American McGee's Alice - PC - Review
So speaks the Cheshire Cat in American McGee's macabre variation of the tale of Alice in Wonderland. Although Alice did have her enemies and trials in the original Lewis Carroll stories, American McGee takes the world of Wonderland to a whole new level. Portraying many familiar places and characters from the original stories and adding more than a few of its own, the player is introduced to a land where things are anything but a pleasant fairy tale.
Upon first glance, some might wonder if American McGee's Alice is simply a shallow attempt to take a familiar children's story and turn it into a shooter with a mere setting change. This couldn't be further from the truth. This game creates not just a new setting - but also a whole environment from visual to visceral in which the player, familiar with the stories or not, is treated to a gaming experience inarguably different from any previous.
The intro movie quickly brings you up to speed on just how and why Alice has "gone through a few attitude changes" since you might have heard of her last. You learn at the inception of the game that Alice was the sole survivor of a fire that consumed the lives of the rest of her family. The trauma leads to grave mental illness - so much in fact that she is institutionalized and she rescinds from society. Her sole companion: an old battered stuffed white rabbit, Alice's connection to the Wonderland of her childhood and her bridge to the dark Wonderland she is to be plunged into.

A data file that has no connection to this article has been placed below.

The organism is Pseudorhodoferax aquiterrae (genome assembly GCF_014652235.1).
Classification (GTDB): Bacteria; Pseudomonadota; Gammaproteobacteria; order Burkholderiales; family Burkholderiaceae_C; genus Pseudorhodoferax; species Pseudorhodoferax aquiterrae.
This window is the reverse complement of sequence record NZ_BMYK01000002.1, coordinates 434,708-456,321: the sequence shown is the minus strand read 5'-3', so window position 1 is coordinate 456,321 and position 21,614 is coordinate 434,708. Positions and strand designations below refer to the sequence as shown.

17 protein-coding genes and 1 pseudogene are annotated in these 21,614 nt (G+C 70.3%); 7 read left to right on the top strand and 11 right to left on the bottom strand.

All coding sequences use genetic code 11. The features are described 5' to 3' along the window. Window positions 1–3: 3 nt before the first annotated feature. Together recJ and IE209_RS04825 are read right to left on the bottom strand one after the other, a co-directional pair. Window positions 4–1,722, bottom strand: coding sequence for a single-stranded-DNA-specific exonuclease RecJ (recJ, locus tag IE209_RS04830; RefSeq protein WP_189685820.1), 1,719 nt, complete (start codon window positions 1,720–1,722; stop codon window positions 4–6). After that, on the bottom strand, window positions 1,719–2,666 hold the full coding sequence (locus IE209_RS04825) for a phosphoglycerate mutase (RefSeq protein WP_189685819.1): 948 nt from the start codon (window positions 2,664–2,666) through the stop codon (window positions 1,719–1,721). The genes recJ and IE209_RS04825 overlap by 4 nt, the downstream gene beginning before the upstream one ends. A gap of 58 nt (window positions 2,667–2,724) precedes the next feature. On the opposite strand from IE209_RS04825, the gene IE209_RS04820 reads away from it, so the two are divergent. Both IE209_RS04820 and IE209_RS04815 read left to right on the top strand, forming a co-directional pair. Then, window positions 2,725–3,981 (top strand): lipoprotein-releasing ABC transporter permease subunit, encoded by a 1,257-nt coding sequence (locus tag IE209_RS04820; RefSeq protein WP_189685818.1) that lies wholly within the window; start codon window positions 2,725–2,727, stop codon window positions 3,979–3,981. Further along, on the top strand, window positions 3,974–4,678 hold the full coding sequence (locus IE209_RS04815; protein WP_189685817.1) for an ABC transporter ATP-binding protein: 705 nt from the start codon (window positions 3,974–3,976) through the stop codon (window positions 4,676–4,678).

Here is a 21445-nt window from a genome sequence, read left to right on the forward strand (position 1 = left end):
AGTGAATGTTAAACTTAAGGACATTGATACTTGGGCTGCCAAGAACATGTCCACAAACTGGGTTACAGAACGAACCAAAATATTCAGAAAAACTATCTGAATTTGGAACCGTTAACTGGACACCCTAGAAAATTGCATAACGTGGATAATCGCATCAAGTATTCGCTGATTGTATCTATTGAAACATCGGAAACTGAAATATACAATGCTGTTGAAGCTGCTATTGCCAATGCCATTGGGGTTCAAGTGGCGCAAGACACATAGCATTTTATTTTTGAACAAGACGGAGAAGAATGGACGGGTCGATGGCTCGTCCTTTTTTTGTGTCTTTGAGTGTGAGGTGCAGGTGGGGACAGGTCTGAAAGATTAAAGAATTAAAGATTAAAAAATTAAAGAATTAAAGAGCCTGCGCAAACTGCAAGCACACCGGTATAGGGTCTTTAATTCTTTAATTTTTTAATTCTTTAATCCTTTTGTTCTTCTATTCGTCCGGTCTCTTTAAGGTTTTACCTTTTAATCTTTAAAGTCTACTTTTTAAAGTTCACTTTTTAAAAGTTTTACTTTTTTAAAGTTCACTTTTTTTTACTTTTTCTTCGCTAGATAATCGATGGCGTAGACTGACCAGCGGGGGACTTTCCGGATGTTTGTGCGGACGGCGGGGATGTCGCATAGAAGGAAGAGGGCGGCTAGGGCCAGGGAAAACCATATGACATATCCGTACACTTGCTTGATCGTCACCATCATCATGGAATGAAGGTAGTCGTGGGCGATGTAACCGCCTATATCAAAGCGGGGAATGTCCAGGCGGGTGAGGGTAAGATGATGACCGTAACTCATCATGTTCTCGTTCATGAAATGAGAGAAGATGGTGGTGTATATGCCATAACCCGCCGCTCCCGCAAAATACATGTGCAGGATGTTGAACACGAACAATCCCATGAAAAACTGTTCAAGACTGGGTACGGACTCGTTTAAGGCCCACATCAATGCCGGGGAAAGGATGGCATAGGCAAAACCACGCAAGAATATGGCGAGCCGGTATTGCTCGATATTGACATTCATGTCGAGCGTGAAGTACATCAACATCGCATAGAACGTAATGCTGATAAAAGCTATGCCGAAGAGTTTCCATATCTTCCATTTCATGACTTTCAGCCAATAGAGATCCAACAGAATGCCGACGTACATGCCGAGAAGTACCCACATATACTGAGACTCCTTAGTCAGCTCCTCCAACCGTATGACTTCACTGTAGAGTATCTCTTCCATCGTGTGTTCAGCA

Greeted bruskly by the ever time-conscious rabbit and then more formally welcomed by the now mangy and quite gleefully sinister looking Cheshire Cat, your quest begins. The Cheshire Cat is worth mentioning as an excellent and unique concept in Alice. Aside from his strangely suave appeal, the Cheshire Cat serves as a charming companion and tutor during many key points in the game. It might be hard to imagine for some, but despite the fact that he looks rather mangy, has an earring, and dons the trademark luminescent eyes and smile (with the addition of a smug grim and plenty of teeth), you might wish you had a cool cat like him around the house.
The game play in 'Alice' is predominantly action. After all, Alice has a whole lot of demons to rid herself of (both physically and mentally). Health levels are measured as “Sanity” levels and there are meters for both life force and magic force. Life force and magic force can be restored in the form of jewel-like crystals that Alice may find along the way or in the form of “life-essence” surrendered by slain enemies. The bigger the enemy, the bigger the jewel will be. Another “jewel” of a find; Alice may come across items which transform her briefly into a more demon-like being which wreaks even more havoc upon the foes who have the misfortune to be within her grasp.